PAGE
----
In the wake of Jamaican Alia Atkinson's disappointing swim in the 100m Breaststroke finals in Rio (still great that she made a second finals), we offerthis perspective from Alvin Day
The Olympics certainly can be a symbol of success, personal power, persistence, commitment and a host of other virtues. However, beware the seduction of stadium competitions contrived to entertain us and create heroes. They tell a false story of life, based on scarcity, where one wins and all the others lose. Believe the gold medal story and you may think that only one person in each event is truly great. Nature is abundant; it is not organized for one winner in each field, but for as many as will prepare, implement, fail and go again until they outperform themselves.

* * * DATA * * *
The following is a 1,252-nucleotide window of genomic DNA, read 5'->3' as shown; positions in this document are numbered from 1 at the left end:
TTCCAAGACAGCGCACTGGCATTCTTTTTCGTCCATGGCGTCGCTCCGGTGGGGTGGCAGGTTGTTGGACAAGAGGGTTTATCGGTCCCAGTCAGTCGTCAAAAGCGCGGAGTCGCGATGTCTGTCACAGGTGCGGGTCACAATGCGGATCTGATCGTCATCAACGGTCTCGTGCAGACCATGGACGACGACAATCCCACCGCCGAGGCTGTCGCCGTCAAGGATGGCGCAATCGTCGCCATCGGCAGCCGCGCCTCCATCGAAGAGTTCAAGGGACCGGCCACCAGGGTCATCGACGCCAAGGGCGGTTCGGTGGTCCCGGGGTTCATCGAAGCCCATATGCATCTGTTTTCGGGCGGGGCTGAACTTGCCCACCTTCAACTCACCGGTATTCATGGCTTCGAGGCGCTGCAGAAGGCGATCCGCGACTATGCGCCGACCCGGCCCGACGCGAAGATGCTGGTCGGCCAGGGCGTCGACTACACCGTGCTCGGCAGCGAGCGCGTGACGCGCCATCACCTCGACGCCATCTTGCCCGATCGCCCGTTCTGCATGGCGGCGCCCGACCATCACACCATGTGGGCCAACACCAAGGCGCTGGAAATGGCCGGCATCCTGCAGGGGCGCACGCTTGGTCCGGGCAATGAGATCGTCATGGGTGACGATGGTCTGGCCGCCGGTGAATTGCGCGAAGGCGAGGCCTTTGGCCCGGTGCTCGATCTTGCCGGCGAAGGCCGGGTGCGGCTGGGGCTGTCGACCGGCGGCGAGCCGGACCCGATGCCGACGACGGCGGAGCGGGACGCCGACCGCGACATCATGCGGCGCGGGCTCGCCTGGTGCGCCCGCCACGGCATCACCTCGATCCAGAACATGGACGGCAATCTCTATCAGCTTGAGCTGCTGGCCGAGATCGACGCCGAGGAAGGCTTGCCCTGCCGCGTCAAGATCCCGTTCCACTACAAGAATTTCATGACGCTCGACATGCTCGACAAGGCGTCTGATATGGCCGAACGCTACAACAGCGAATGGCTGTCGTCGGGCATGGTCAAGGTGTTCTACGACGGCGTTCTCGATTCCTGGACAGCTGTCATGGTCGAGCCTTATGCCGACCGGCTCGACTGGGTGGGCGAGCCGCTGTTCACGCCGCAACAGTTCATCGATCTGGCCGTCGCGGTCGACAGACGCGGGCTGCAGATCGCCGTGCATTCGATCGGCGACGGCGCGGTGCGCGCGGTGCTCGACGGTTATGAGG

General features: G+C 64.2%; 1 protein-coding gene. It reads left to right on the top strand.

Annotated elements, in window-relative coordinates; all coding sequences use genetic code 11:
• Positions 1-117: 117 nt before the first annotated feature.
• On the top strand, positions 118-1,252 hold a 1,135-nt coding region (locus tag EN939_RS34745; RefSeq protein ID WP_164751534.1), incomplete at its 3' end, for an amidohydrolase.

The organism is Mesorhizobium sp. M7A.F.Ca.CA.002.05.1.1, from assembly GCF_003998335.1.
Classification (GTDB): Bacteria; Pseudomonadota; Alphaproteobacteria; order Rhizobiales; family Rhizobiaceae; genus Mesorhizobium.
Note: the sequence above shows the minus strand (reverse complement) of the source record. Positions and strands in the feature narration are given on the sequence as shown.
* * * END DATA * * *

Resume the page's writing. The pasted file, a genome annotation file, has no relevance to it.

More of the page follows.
For every one gold medal recipient, there are scores who failed to qualify for the event, often by a fraction of a second, or a fraction of an inch. Yet, for many who pay the price of preparation and do not get to compete at the Olympics, life offers an abundant array of options that can bring spectacular success—success that is often more sustainable than a one-off medal might be. In the meantime, after the gold and the glory, many “Retired Olympians struggle with return to daily life,” according to an NCB TV article.